The Warrior Queens

by Antonia Fraser

Paperback, 1989







Antonia Fraser's Warrior Queens are those women who have both ru and led in war. They include Catherine the Great, Elizabeth I, Isabella of Spain, the Rani of Jhansi, and the formidable Queen Jinga of Angola. With Boadicea as the definitive example, her female champions from other ages and civilizations make a fascinating and awesome assembly. Yet if Boadicea's apocryphal chariot has ensured her place in history, what are the myths that surround the others? And how different are the democratically elected if less regal warrior queens of our time: Indira Ghandi and Golda Meir? This book is much more than a biographical selection. It examines how Antonia Fraser's heroines have held and wrested the reins of power from their (consistently male) adversaries.… (more)


½ (132 ratings; 3.6)

User reviews

LibraryThing member bookcrushblog
Another lovely work by Antonia Fraser. This time she looks at rulers beyond Europe, though the Americas are still sadly underrepresented... I wonder if this is due to interest or historical fact.

This was a particularly interesting read as Hillary Clinton was in the midst of running for President
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here in the U.S. -- it was very insightful to see that many complaints against Clinton (such as her "shrill" voice) were complaints leveraged among female leaders throughout history.

A timely, beautiful read. Can't recommend it enough.
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LibraryThing member ffortsa
Fraser surveys what she calls warrior queens, beginning with Boadicea, or Boudica, queen of the Iceni in Roman Britain, and ending with Margaret Thatcher in our own time.

I wish I had enjoyed the book more. But I found the author's constant speculation annoying, and her prose surprisingly uneven.
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Is it an accepted affectation to write a sentence without a verb? Her definition of 'syndromes' of associating powerful women with justifying male relationships is convenient but speaks more to the times of her biographical subjects than some deep fault in human character. Modern western society is not the first to attempt to honor women for themselves - in fact, i don't think we do a very good job. Her own comments indicate that other cultures may have done better, even if the public utterances rely on the formulas of her described syndromes.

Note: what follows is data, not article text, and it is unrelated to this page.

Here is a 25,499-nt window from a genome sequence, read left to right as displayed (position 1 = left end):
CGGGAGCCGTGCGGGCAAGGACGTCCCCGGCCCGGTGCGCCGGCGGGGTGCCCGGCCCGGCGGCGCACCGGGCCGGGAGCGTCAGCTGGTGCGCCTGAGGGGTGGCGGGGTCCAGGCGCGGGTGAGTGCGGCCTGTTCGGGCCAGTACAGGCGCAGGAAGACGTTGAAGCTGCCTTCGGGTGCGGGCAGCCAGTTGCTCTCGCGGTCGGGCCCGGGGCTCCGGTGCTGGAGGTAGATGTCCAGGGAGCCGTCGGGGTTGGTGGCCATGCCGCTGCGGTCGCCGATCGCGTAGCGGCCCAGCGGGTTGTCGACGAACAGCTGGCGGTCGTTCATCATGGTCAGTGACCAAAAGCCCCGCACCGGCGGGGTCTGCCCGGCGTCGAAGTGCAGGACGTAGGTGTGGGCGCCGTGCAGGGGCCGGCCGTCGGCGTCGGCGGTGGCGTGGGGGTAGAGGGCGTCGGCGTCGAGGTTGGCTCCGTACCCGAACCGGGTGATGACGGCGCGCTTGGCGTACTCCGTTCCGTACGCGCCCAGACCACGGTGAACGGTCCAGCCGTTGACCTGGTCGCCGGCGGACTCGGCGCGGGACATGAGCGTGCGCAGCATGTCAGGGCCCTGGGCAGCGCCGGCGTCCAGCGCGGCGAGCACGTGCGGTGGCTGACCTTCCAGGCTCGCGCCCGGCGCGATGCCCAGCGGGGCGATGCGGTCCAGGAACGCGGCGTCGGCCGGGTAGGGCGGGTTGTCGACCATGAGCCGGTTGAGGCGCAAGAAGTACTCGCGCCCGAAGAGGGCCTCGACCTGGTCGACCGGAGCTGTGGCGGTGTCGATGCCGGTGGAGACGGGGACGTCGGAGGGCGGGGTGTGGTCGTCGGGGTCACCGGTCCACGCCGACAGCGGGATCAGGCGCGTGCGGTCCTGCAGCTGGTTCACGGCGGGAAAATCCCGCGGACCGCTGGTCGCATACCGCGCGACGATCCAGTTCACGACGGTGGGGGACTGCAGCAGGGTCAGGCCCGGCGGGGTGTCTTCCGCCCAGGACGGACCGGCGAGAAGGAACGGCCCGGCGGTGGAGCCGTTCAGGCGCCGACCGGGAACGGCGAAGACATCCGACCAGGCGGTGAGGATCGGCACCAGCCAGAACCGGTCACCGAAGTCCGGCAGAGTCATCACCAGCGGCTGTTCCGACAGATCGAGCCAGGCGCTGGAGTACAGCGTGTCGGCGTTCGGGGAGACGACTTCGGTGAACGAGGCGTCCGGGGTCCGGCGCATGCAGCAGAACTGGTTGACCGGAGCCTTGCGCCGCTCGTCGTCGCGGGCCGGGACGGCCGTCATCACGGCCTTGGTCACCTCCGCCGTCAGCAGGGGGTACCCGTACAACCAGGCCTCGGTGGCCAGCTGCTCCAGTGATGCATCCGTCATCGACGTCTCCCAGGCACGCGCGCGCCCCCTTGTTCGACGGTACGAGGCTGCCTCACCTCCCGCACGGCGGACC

The book did introduce me to aspects of world history I had no experience of, which kept me reading. I found the sections on Queens Isabella of Spain and Louise of Prussia particularly interesting, probably because I had some knowledge of other events of those times, and other subjects entice me to read more European and colonial history. But I'm not sure I'd recommend this text.
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LibraryThing member wyvernfriend
interesting but somewhat light in the information, a good place to start from to if you want to do some research on warrior queens in history and the influence that Boudicia had on them and on the interpretation of them in the history books.
If you want more information look elsewhere and it left me
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wanting more.
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LibraryThing member amanda4242
I finished Fraser's truly awful Warrior Queens today. She jumps back and forth between time periods constantly, keeps trying to relate every woman she writes about to Boudica and her legend, is in love with her own lame terminology, and dedicates a lot of ink to speculation. I can't even say that I
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trust her research since in chapter 14 she calls Pocahontas "a member of the Sioux tribe": I don't have words enough to say how wrong this statement is.*

Avoid this one at all costs.

*Seriously, it's like saying Eleanor of Aquitaine was Polish.
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LibraryThing member kherrington
An interesting history book, focusing mostly on European female rulers/leaders, beginning with Boadicea, a Celt, and ending with Margaret Thatcher. The overall affect of the book is kind of depressing in light of the repeated misogyny of these women, misogyny that still goes on today.